Ruapehu Alert Downgrade

GNS Science downgraded the alert status for Mt. Ruapehu yesterday, following the absence of eruptive activity since September 25th.

In a bulletin issued at 10:00 a.m. on Tuesday 9th October 2007, GNS Science Duty Volcanologist Brad Scott announced that the status of Mt Ruapehu had been reduced from Alert Level 2 (minor eruptive activity) to Alert Level 1 (some signs of unrest).

The alert at the volcano was raised to 2 on the evening of September 25th, when a hydrothermal eruption ejected about 500,000 cubic metres of water, lake floor sediment and blocks up to a metre across from the crater lake. The eruption caused two small lahar flows, one into the top of the Whakapapa skifield, the other down the Whangaehu Valley. The eruption was similar to events in 1969, 1975, 1988 and 2006.

No further eruptive activity has occurred at the volcano since September 25th, but other activity has been recorded. The lake temperature, which had cooled to unusually low levels, has again started rising from 13 ºC and is now at 19 ºC, which is still cool for Ruapehu’s lake.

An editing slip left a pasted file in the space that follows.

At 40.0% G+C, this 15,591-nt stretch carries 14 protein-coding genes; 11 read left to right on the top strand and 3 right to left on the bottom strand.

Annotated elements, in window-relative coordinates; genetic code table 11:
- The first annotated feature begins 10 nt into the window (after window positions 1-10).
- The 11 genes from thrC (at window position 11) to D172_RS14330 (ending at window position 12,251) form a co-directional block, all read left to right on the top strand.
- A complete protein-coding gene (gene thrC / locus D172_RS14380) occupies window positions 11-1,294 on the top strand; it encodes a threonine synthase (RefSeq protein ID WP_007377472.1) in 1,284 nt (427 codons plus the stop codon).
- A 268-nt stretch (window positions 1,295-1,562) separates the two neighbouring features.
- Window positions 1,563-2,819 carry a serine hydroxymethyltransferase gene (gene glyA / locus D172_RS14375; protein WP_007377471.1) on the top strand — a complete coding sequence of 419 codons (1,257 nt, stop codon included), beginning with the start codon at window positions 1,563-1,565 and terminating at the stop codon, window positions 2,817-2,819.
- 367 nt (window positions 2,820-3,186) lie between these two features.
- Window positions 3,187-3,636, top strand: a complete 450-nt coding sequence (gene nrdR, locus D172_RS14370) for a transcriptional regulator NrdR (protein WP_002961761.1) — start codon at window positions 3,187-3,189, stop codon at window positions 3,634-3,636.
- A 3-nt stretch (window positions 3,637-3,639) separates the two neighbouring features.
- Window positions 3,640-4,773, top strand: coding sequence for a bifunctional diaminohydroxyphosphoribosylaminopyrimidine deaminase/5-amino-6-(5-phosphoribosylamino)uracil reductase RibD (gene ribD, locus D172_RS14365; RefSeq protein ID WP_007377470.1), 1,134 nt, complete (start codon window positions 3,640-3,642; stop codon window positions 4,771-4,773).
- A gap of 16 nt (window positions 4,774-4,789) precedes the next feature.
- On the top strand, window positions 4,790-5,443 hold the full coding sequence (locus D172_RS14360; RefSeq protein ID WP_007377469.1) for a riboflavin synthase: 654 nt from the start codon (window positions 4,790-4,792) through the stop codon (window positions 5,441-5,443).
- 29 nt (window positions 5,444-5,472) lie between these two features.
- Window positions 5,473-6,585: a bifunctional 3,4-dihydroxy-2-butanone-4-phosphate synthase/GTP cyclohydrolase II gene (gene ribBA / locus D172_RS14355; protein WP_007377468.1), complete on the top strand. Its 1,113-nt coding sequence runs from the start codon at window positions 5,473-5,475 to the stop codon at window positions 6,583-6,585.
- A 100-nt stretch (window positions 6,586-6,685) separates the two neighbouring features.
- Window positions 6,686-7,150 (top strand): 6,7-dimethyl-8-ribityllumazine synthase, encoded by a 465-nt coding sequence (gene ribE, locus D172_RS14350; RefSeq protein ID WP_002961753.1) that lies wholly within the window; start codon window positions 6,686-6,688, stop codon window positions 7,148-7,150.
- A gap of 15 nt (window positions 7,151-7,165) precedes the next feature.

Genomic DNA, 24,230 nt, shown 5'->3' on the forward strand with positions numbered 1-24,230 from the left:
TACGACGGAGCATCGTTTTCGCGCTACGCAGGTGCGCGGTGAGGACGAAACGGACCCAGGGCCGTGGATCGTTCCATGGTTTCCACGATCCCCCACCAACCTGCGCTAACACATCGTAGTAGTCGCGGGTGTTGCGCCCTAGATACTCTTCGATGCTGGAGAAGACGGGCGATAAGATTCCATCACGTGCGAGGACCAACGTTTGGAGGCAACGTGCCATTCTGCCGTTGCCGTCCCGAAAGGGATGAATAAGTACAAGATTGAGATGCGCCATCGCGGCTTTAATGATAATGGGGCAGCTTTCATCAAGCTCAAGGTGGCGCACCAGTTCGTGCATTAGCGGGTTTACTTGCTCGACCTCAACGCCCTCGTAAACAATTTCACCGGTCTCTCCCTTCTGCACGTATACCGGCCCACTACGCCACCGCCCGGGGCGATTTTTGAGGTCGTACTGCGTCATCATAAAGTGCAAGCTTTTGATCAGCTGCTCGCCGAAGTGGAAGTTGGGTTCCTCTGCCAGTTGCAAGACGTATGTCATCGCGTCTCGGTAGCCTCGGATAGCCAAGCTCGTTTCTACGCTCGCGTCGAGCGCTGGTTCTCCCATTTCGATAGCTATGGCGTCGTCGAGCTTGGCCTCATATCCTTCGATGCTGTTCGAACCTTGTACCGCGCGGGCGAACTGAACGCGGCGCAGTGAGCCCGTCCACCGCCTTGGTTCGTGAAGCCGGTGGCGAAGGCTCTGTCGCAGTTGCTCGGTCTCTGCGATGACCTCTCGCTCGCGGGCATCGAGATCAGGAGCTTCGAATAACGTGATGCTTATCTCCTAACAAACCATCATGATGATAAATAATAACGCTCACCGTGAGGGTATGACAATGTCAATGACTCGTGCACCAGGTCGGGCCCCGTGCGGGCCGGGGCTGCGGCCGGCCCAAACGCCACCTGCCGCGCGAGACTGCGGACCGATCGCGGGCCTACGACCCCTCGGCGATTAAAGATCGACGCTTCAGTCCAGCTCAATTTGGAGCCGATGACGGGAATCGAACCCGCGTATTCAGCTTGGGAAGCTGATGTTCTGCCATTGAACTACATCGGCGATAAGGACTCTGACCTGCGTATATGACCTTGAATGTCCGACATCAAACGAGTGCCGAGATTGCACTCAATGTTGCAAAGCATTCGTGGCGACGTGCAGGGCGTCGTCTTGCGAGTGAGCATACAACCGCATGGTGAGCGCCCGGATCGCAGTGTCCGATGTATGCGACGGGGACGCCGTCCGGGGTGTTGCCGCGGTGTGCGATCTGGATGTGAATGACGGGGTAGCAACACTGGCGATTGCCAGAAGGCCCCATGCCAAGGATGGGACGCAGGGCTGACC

A volcanic earthquake at 11:05 p.m. on September 29th was shorter than that recorded during the eruption, lasting only 3 minutes. Two further periods of weak volcanic tremor of 5-10 minutes’ duration followed later the same night.

Seismographs indicate that another two periods of minor volcanic tremor occurred at Mt. Ruapehu and Mt. Ngauruhoe a few days later. The first period of tremor commenced at 5:31 and ran until 6:12 a.m. on Friday 5th October 2007. The second period began at 6:19 a.m. and faded at Mt. Ngauruhoe at 6:30 a.m. and at Mt. Ruapehu at 6:35 a.m. Neither of these two events has been mentioned in the GNS Science bulletins.

The small increase in volcanic tremor is thought to be consistent with the volcano’s hydrothermal system responding to an eruption through it. The possibility of further activity remains while the lake’s system stabilises, but the absence of further eruptive activity was sufficient to allow a lowering of the alert status.

[Compiled from bulletins issued by GNS Science and data observed on the GeoNet website.]

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